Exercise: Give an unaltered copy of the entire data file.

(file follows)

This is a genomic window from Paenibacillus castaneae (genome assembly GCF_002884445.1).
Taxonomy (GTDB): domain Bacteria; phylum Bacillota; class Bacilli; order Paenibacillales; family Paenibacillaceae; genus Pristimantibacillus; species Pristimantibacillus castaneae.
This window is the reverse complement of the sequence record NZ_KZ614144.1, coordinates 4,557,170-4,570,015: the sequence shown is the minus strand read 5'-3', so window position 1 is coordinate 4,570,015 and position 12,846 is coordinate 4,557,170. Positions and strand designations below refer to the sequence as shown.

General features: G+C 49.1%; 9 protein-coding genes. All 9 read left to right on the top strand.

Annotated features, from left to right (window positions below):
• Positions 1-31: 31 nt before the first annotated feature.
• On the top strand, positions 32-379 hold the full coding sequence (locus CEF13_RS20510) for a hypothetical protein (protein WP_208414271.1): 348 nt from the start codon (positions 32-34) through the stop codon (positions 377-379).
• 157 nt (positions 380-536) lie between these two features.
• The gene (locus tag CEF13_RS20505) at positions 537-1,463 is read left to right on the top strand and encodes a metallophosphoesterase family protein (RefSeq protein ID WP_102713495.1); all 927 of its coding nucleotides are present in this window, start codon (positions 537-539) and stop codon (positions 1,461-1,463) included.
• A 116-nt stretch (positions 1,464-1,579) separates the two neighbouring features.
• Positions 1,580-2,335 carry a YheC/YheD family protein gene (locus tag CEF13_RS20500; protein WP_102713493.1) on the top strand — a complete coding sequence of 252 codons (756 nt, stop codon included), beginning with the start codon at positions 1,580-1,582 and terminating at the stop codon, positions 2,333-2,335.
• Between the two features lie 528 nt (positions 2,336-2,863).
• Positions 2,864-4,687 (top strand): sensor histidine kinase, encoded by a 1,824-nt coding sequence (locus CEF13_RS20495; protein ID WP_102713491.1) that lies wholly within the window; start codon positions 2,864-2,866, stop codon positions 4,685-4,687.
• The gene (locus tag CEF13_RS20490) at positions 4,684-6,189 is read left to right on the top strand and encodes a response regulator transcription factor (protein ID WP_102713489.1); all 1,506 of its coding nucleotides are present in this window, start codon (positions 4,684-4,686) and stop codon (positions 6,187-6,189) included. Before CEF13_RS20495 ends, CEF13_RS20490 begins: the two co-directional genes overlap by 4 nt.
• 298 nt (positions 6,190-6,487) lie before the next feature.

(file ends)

This is a genomic window from Paenibacillus castaneae (genome assembly GCF_002884445.1).
Taxonomy (GTDB): domain Bacteria; phylum Bacillota; class Bacilli; order Paenibacillales; family Paenibacillaceae; genus Pristimantibacillus; species Pristimantibacillus castaneae.
This window is the reverse complement of the sequence record NZ_KZ614144.1, coordinates 4,557,170-4,570,015: the sequence shown is the minus strand read 5'-3', so window position 1 is coordinate 4,570,015 and position 12,846 is coordinate 4,557,170. Positions and strand designations below refer to the sequence as shown.

General features: G+C 49.1%; 9 protein-coding genes. All 9 read left to right on the top strand.

Annotated features, from left to right (window positions below):
• Positions 1-31: 31 nt before the first annotated feature.
• On the top strand, positions 32-379 hold the full coding sequence (locus CEF13_RS20510) for a hypothetical protein (protein WP_208414271.1): 348 nt from the start codon (positions 32-34) through the stop codon (positions 377-379).
• 157 nt (positions 380-536) lie between these two features.
• The gene (locus tag CEF13_RS20505) at positions 537-1,463 is read left to right on the top strand and encodes a metallophosphoesterase family protein (RefSeq protein ID WP_102713495.1); all 927 of its coding nucleotides are present in this window, start codon (positions 537-539) and stop codon (positions 1,461-1,463) included.
• A 116-nt stretch (positions 1,464-1,579) separates the two neighbouring features.
• Positions 1,580-2,335 carry a YheC/YheD family protein gene (locus tag CEF13_RS20500; protein WP_102713493.1) on the top strand — a complete coding sequence of 252 codons (756 nt, stop codon included), beginning with the start codon at positions 1,580-1,582 and terminating at the stop codon, positions 2,333-2,335.
• Between the two features lie 528 nt (positions 2,336-2,863).
• Positions 2,864-4,687 (top strand): sensor histidine kinase, encoded by a 1,824-nt coding sequence (locus CEF13_RS20495; protein ID WP_102713491.1) that lies wholly within the window; start codon positions 2,864-2,866, stop codon positions 4,685-4,687.
• The gene (locus tag CEF13_RS20490) at positions 4,684-6,189 is read left to right on the top strand and encodes a response regulator transcription factor (protein ID WP_102713489.1); all 1,506 of its coding nucleotides are present in this window, start codon (positions 4,684-4,686) and stop codon (positions 6,187-6,189) included. Before CEF13_RS20495 ends, CEF13_RS20490 begins: the two co-directional genes overlap by 4 nt.
• 298 nt (positions 6,190-6,487) lie before the next feature.